Friday, February 27, 2015

Get real: No GOP presidential contender has the balls to support marriage equality

In spite of some speculation that Jeb Bush had evolved on marriage he made his intentions clearly known today. Sean Hannity asked Bush if he changed his position on same-sex marriage. Bush's response was “No. I believe in traditional marriage.” I never knew that supporters of marriage equality did not believe in traditional marriage as well. But I digress.

I have no idea whatsoever what the would-be Bush-the-Third thinks about same-sex marriage. What I do know, to a reasonable degree of certainty, is that nobody can get the Republican nomination without the support of the Christian right. And you sure as hell cannot get their support unless you are sufficiently (profoundly) anti-gay. That means no homosexual "marriage."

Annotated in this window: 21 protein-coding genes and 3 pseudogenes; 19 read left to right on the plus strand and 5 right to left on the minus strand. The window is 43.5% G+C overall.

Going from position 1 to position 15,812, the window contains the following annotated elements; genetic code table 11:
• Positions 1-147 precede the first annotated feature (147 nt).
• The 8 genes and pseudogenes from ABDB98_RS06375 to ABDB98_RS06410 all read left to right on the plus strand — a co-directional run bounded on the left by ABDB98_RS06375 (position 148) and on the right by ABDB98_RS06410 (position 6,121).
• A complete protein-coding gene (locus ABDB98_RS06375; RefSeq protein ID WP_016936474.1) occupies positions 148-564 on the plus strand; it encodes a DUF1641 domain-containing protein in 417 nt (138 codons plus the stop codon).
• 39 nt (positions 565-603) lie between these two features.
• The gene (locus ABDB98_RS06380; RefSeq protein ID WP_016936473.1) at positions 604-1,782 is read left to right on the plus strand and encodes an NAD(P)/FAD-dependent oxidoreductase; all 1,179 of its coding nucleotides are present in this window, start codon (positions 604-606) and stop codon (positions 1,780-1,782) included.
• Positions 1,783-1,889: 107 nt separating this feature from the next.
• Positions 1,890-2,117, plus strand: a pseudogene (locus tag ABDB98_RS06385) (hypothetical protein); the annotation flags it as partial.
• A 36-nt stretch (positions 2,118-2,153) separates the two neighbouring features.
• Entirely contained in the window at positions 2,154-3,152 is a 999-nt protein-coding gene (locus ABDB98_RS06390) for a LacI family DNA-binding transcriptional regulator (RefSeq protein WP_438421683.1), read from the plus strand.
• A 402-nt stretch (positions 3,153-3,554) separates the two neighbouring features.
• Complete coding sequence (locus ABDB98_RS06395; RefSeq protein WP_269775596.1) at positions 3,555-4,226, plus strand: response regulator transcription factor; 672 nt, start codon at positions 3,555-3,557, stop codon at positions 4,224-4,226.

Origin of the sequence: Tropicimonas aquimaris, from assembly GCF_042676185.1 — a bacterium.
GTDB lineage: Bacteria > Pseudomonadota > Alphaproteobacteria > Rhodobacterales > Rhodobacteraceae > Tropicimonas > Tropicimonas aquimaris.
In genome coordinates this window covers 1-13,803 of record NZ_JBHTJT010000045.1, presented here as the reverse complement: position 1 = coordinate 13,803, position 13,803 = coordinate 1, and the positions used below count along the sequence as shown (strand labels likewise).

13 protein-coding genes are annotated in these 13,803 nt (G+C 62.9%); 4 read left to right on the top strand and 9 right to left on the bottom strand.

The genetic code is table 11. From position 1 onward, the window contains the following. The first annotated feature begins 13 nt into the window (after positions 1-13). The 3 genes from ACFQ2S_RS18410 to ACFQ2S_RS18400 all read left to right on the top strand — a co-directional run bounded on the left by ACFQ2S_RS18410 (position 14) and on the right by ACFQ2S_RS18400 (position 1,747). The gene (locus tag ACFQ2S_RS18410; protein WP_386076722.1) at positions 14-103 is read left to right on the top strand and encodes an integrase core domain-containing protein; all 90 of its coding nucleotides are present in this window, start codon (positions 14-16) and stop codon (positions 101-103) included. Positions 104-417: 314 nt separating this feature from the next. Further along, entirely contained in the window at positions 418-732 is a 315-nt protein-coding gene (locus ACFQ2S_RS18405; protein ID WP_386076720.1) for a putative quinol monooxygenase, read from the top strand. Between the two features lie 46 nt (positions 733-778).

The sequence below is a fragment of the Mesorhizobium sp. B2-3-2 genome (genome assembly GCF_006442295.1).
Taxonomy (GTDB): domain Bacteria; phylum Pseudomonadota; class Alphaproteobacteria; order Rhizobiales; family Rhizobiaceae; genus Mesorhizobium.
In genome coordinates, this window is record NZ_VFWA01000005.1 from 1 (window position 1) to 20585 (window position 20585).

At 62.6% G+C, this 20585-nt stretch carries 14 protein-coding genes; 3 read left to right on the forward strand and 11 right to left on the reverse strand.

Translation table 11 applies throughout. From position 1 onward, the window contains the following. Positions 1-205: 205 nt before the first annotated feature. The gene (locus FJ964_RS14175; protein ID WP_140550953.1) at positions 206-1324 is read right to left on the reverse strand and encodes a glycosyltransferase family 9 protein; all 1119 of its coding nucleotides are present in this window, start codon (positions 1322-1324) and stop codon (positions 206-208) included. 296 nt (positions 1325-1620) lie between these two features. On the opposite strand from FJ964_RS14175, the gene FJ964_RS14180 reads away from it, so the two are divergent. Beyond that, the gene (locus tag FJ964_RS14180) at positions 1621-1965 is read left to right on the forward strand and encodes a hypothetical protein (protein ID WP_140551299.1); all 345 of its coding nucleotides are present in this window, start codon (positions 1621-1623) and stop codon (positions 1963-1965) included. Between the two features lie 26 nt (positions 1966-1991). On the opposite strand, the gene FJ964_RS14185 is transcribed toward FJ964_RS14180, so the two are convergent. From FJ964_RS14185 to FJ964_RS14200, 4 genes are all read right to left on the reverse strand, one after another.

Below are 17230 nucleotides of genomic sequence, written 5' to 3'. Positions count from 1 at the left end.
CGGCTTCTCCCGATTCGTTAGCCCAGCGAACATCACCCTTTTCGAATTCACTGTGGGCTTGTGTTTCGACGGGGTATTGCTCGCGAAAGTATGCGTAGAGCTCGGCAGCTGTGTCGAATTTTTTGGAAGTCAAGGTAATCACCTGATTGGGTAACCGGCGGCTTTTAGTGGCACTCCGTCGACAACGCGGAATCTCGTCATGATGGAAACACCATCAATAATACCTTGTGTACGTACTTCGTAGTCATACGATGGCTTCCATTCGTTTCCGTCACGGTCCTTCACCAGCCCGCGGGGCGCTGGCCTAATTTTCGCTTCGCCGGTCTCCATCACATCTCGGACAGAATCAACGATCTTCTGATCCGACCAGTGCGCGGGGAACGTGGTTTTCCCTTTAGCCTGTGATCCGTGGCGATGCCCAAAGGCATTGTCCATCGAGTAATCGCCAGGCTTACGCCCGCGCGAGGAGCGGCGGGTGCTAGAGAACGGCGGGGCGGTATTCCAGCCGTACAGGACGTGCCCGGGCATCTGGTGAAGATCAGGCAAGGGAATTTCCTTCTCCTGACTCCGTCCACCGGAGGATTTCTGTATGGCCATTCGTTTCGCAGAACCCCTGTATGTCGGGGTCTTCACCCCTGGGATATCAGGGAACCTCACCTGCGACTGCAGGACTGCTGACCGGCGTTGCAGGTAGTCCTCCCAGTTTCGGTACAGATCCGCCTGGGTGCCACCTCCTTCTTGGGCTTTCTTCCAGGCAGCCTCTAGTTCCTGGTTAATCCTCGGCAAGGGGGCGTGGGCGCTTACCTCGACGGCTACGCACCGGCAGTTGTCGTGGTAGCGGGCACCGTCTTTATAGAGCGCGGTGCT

In fact, even with the nomination, the candidate requires the support of the holier-than-thou crowd to have any chance of winning the general election. That was the whole point of the dim bulb fiasco that was Sarah Palin. Our gerrymandered, low turnout congressional elections do not accurately reflect the election calculus. The Biblicals can turn out to vote in staggering proportions believing that they are a godly adjunct.

Right now Jeb is giving assurances to folks like Tony Perkins, Gary Bauer and perhaps even sham candidate Mike Huckabee that he has no intention of changing his position on the matter. Should Bush be nominated odious fundamentalists will be coming out of the woodwork to get a piece of the pie.

If the Supreme Court does what I think they are going to do this discussion becomes academic. However we are left wondering just what other assurances Bush had to give them should he become President of the United States. Among those could be a vow not to sign ENDA into law should a bill be passed by Congress. Bush is no friend to the gay community. The fact that he hired a gay communications director, Tim Miller, is meaningless. Miller worked for McCain while the senator was vigorously opposing lifting Don't-Ask-Don't-Tell.

A Bush presidency could, and would, turn back the clock on LGBT rights.

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